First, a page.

Searching for the real in an already overly saturated artistic land, and bringing my son along for the ride.
I was born in Willits, a rural community along the 101 corridor, deep within the heart of California's rugged north coast, in late 1975. It was a blue collar community; smack dab in the middle of the Redwood Empire. Timber still put food on tables. In a sense, fishing did too. It was also an important rail hub for the Northwestern Pacific. And even though there was a pretty big migration of back-to-the-land folk, moving out of the concrete confines of the San Francisco Bay Area, Mendocino County and the north coast still had plenty of wide open spaces.
My history with this land actually extends a lot further back than the year of my birth. The family lineage can be traced to 1844, when Fernando Feliz moved into the Sanel Valley with a herd of livestock to establish Rancho Sanel. He would remain in Hopland until his passing, but by that point, most of his land had been partitioned out. From stories I'd been told as a child, some of the remaining Feliz clan moved south into Sonoma County.
Aletha Feliz, my grandmother, married Douglas Rowley when they both lived in the Bay Area during the war years. After moving north to Healdsburg, they had my mother and in 1952, moved further up the 101 corridor to Willits, where they planted roots. And that's where I came into the picture.
Growing up in Mendocino County was enchanting. Children of my generation were very outdoorsy. We fished the rivers, hunted in the mountains and played in areas steeped in history. Though my mother was a single parent and worked hard to provide, we also had many adventures in the county and beyond. By the time I was ten, I knew every country road around here like the back of my hand. And it was through her that I developed a keen sense of creativity behind the lens of a camera and a strong desire to explore and document my home. It would serve me well after I got my license at 16.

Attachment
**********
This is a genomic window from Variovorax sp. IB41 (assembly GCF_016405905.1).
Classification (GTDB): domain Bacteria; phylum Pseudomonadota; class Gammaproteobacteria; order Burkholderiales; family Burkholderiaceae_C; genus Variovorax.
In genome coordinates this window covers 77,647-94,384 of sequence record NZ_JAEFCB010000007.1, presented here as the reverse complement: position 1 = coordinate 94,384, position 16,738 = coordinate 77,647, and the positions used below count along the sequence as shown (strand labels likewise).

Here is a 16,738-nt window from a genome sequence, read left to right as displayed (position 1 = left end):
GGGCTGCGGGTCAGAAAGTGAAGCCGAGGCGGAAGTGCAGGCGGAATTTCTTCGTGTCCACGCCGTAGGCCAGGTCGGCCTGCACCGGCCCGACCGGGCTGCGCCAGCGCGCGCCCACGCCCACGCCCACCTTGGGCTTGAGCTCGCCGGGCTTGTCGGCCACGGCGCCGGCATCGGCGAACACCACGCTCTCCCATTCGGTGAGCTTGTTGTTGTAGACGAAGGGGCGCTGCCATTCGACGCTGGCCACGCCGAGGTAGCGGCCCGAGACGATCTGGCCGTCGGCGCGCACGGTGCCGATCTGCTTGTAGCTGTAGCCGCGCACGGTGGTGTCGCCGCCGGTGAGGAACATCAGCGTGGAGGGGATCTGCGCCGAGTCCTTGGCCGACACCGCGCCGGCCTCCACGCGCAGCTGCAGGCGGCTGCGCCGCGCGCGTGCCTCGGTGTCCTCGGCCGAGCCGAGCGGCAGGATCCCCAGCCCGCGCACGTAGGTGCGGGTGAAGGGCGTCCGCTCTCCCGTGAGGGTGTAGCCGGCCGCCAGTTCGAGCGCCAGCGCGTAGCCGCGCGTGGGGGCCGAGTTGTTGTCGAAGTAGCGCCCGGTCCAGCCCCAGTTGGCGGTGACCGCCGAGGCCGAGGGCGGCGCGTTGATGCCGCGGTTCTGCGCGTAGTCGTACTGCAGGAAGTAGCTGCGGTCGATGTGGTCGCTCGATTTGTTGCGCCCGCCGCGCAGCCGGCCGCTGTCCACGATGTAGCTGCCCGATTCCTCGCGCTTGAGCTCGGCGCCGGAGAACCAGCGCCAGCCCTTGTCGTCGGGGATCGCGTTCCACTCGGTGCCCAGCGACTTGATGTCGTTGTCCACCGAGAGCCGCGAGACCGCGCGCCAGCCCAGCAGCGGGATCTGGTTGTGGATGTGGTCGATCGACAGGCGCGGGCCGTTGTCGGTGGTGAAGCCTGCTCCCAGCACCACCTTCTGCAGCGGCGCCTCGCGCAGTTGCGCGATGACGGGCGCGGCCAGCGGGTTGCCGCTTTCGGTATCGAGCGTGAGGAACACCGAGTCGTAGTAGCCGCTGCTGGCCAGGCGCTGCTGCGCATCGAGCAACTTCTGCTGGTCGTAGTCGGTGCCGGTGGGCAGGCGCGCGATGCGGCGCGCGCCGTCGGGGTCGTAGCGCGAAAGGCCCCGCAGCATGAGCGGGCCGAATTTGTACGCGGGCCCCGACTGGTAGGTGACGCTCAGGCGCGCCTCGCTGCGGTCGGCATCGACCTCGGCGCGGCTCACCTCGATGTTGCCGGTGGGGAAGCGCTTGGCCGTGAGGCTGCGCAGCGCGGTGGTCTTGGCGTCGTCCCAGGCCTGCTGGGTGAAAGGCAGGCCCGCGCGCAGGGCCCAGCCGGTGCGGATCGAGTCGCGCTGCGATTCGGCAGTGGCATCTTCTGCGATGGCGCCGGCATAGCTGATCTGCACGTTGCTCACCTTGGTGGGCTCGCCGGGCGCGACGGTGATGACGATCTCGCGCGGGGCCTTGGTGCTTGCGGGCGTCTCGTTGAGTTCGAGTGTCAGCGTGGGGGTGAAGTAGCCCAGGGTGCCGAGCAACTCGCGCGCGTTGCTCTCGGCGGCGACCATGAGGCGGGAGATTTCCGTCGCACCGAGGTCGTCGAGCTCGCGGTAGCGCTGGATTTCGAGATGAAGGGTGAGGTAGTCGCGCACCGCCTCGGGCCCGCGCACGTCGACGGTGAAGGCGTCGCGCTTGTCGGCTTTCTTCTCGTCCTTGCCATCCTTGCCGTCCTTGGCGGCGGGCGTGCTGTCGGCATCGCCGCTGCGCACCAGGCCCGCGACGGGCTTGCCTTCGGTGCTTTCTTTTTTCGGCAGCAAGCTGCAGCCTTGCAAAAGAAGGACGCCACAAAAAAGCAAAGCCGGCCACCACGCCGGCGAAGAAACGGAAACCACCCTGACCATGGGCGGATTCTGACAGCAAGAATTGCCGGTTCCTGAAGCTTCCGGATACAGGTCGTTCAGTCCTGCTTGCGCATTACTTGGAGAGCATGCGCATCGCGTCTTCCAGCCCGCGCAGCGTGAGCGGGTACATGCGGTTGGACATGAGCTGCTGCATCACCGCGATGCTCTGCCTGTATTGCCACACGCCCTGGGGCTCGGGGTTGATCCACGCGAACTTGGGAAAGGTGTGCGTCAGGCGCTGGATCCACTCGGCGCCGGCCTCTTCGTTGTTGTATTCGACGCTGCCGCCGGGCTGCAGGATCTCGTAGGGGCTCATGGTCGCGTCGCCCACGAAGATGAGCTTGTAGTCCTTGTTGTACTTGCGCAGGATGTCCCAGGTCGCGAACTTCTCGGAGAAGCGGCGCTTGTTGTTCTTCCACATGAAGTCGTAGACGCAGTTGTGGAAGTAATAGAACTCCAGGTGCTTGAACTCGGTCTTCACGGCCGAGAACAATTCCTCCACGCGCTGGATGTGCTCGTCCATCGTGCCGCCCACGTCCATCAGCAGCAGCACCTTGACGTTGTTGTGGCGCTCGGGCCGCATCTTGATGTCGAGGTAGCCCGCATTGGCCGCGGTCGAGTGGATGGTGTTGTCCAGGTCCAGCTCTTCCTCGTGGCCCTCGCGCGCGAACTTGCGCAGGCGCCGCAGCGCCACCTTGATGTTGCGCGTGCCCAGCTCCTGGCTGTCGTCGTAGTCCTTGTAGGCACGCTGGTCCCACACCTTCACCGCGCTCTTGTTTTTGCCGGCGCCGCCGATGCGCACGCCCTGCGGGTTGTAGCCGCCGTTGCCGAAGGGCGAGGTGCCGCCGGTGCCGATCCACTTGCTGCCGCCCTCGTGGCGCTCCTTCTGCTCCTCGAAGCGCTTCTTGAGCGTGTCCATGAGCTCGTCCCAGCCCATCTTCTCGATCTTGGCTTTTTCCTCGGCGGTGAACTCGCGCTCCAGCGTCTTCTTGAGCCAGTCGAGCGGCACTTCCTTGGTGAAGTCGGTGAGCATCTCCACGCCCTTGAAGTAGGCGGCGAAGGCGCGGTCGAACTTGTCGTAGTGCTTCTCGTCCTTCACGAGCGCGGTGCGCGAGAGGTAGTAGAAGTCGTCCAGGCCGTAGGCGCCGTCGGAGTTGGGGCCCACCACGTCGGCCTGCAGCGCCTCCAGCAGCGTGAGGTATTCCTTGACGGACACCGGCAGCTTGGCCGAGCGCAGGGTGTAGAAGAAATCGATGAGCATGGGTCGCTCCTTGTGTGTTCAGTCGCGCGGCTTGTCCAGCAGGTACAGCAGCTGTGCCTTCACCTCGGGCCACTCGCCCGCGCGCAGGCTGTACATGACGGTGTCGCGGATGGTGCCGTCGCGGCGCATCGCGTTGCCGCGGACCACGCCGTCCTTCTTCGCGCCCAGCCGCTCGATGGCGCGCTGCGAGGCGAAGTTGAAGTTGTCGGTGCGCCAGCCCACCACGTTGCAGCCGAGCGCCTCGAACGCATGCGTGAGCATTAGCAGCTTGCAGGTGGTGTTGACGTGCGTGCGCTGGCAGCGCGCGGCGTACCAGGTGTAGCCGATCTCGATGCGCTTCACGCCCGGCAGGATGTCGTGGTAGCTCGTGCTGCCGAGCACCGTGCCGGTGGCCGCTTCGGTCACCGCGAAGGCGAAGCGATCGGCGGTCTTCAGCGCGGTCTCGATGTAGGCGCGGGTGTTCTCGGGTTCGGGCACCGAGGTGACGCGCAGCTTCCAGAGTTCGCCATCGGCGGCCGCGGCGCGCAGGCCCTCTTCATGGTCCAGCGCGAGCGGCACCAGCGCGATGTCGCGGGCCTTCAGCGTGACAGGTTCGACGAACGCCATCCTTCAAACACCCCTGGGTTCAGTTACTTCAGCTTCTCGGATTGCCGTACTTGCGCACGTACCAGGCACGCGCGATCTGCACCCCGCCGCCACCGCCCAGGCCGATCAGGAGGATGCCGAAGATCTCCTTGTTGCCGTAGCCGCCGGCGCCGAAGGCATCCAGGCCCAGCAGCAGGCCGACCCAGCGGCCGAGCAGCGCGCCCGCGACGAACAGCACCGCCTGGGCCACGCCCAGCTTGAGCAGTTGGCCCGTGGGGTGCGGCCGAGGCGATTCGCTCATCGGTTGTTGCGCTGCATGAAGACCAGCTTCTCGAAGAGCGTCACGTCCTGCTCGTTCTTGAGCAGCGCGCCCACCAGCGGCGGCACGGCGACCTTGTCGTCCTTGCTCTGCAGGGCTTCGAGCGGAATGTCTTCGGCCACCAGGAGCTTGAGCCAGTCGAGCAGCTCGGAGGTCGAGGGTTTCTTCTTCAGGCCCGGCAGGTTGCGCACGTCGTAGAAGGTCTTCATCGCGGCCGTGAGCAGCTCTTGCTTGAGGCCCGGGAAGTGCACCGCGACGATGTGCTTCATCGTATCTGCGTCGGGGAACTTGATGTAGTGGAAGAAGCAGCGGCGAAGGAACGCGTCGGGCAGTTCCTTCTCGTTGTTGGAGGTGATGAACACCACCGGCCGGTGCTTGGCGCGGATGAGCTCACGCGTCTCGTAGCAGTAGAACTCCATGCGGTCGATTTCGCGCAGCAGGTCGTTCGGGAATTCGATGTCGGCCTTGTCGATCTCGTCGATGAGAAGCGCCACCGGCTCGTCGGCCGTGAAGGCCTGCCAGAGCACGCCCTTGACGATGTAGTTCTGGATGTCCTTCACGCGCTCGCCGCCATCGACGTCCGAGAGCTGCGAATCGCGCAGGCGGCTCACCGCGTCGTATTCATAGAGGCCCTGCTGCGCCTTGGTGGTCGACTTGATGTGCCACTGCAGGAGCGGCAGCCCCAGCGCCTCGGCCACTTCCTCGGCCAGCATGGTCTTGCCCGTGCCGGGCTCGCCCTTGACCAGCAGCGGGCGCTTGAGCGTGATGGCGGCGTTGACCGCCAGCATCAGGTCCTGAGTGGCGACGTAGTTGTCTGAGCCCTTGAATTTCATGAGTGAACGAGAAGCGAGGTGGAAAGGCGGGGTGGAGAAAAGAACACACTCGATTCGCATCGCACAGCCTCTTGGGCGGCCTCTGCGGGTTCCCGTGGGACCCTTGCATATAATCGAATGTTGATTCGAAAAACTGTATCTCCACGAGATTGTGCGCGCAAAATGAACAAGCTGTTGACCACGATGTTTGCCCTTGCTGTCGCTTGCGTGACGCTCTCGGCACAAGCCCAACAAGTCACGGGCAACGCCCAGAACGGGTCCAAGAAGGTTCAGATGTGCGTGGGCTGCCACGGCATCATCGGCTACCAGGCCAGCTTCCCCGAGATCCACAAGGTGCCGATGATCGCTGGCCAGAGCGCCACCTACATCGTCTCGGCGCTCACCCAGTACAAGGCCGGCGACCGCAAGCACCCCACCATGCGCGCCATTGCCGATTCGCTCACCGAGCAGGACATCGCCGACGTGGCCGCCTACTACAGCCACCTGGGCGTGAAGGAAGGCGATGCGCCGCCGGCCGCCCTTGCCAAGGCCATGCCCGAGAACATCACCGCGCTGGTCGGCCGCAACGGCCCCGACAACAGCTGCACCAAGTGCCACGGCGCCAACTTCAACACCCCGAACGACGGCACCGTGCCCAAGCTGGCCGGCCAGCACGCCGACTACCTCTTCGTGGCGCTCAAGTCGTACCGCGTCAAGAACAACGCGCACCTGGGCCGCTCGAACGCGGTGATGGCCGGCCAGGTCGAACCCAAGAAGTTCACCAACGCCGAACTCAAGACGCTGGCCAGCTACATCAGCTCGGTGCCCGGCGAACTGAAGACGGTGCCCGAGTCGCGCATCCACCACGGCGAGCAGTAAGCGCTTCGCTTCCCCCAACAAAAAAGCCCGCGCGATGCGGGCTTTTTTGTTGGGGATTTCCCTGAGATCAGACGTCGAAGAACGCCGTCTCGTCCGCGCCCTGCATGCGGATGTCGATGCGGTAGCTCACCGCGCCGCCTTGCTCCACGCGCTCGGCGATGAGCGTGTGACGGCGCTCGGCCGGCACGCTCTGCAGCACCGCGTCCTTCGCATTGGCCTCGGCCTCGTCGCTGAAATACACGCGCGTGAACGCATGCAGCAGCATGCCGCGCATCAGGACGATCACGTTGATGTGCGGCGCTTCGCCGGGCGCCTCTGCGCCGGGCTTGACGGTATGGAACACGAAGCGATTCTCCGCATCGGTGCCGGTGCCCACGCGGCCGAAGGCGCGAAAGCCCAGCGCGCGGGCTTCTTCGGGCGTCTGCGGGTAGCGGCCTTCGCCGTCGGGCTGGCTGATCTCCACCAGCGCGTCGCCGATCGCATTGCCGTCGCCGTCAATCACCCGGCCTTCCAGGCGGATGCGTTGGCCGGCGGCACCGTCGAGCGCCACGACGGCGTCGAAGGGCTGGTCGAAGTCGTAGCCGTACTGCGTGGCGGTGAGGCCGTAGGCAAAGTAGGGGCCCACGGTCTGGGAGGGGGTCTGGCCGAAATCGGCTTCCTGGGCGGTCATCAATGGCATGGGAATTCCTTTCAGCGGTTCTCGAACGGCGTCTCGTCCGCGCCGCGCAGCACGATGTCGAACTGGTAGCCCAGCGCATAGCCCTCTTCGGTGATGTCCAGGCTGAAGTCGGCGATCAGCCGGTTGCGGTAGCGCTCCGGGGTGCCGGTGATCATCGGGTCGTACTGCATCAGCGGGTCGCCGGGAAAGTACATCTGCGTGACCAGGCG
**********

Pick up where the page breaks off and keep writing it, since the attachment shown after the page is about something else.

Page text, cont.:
Mendocino County has changed so much since then. We now live in the ashes of the Redwood Empire. Timber has made a bit of a comeback, yet it does not sustain us like it used to. These days, when you think “Mendo,” you think of tourism, wine grapes and cannabis. Though the landscape is still as rugged as ever, life north of the Golden Gate is a bit softer.
My aim as a photographer up here has always been quite simple. I document. Time and changes that come through it's passage absolutely fascinates me. I don't sugarcoat my work, and make no attempts to portray this area from an almost fantasy-like point of view. There are plenty of very talented photographers who do fine art quite well. My work is real. They are snapshots of life in the every day.
What's cool about living up here and doing what I do, is that I have been able to share all of it with my son. Our own adventurous nature has bonded us, as it did with my mother and I when I was that age. It's been awesome to see how he views Mendocino County from behind the lens, and in turn, that inspires me to keep creating and pushing my own levels in photography!
Our family's legacy with California's north coast continues.